Mental toughness - the practise of champions!

- by Roger Friesen

(Part 1 of a series of articles on mental training)  

Mental toughness!  What does it mean to a competitive athlete?  Can anyone be mentally tough, and if so, how? 

The discussion on mental toughness has been part of sport performance since the first two individuals decided to compete against each other.  In the past 15 to 20 years however, interest in this issue has intensified.  More and more athletes at all levels of ability are realizing that mental toughness is critical to their physical performance. 

Mental toughness means commitment - going to practice on a regular basis, prepared to work hard.  It means you go for training runs on days when jogging is the last thing you want to do.  Mental toughness is being part of the short corner defensive team with the attitude that, no matter what, the ball will not even reach the net.  Mental toughness is the ability to remain completely focused and composed when you are part of the penalty stroke competition to decide a winner.  Mental toughness is an attitude.  You take it with you into every situation. 

Everyone has some degree of mental toughness.  We all have a point at which we falter -when a situation begins to negatively affect our performance.  Here is the first indicator that mental toughness is being challenged.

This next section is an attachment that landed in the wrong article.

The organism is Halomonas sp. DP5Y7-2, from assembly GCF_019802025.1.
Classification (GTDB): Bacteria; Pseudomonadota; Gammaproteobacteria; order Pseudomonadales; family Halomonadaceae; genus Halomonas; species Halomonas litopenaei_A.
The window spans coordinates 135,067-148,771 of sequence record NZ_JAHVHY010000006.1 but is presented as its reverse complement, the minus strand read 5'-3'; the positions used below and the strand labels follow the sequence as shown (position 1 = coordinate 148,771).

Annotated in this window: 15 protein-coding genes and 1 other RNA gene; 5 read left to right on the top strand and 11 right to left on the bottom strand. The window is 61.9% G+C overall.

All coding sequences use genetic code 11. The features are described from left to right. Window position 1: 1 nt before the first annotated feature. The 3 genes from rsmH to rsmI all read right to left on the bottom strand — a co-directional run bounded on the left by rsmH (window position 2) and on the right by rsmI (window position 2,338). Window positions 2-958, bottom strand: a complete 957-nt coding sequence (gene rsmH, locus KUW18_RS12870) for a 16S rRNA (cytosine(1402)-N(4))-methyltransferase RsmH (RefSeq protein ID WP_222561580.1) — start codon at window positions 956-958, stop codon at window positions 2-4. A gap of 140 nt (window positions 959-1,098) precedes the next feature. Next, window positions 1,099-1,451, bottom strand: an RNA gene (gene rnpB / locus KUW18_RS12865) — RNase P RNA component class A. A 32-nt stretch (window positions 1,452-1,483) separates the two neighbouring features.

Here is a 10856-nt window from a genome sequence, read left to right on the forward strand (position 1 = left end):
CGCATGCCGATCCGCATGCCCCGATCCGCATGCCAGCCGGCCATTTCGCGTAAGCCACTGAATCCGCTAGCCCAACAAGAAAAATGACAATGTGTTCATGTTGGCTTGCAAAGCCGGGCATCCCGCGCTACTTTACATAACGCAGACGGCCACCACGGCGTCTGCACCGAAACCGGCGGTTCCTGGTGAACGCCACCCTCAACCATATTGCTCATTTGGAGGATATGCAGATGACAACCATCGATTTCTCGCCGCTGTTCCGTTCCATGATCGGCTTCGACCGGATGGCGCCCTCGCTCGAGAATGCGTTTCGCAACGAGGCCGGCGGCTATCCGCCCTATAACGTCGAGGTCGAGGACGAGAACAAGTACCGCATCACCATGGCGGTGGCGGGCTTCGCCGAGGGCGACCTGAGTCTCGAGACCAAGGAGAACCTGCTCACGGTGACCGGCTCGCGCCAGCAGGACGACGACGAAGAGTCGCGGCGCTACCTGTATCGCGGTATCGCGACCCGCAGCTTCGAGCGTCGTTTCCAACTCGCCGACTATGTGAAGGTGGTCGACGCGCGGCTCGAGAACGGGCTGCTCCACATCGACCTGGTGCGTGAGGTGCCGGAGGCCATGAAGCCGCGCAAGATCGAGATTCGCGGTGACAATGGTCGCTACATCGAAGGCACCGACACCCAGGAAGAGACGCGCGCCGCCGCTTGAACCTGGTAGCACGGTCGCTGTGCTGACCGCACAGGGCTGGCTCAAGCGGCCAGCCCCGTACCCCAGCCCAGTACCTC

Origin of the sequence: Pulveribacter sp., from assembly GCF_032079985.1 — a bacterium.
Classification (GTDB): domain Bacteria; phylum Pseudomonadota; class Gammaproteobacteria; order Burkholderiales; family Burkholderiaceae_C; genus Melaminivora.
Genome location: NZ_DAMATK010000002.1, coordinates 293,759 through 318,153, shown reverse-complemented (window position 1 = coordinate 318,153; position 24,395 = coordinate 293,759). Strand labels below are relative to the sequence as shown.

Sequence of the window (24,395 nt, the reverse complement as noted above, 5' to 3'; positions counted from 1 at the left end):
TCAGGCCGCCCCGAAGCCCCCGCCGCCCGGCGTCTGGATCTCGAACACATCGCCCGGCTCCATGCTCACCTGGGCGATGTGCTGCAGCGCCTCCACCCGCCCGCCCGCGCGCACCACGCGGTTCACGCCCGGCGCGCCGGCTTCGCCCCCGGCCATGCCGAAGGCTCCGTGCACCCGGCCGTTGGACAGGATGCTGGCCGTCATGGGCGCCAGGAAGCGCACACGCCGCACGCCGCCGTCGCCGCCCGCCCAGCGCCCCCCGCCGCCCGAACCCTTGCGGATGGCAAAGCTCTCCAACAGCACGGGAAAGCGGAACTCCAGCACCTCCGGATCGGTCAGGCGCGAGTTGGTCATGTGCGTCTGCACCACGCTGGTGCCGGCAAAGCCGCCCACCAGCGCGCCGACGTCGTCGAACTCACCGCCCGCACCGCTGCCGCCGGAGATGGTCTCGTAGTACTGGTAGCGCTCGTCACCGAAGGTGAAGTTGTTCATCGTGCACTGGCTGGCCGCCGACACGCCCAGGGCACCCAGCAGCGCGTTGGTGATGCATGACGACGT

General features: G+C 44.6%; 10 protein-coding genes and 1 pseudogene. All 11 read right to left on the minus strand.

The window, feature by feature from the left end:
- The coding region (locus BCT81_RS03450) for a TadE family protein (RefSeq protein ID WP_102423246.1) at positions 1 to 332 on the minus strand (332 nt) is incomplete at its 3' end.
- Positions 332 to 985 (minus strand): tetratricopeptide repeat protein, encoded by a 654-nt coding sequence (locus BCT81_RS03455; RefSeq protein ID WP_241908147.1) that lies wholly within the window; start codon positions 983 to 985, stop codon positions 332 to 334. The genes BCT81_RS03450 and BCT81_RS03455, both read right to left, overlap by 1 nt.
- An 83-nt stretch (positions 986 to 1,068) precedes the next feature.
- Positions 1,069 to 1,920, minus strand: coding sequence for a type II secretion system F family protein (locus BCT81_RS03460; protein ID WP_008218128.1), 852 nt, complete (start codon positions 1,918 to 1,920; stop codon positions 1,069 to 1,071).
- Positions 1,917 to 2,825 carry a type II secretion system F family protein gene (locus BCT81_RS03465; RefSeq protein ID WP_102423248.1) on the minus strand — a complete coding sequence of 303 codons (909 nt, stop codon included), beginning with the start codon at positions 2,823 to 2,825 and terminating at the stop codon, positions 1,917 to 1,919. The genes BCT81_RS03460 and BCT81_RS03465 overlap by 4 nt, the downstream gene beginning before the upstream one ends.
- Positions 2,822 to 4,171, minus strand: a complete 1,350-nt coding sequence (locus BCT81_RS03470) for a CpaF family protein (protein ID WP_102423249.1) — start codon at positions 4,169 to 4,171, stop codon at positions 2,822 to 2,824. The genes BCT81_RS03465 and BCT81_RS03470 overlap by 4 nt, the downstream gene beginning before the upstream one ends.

Anyone can train to improve their current level of mental toughness.  The most common techniques include visualization, relaxation, energization, self-talk and goal setting.  Of these, visualization is the most commonly used. 

Visualization is the process of seeing in your mind what you want to accomplish.  A common form is what typically happens after a game, when you sit around with your teammates discussing certain great plays (or bad plays) made during the game.  What's really happening is that you are using visualization to re-create what happened on the field. 
You can use this same technique to prepare yourself for an upcoming game.  Visualize yourself in various situations (especially ones in which you often find yourself rattled).  See yourself responding the way you would like.  Visualize the kinds of plays you wish to make, how you want to respond to different challenges.  Visualization is a simple way of building confidence, of connecting your physical performance with your mental idea of a champion! 
With time and practice, the skill of visualization can become a powerful tool to help you improve your athletic performance!

Roger Friesen works as an educator and consultant in the area of Sport Psychology.  He has worked as a mental training consultant for athletes at all levels in various sports.  Roger has worked closely with the Canadian Men's National Field Hockey team for the past 3 years.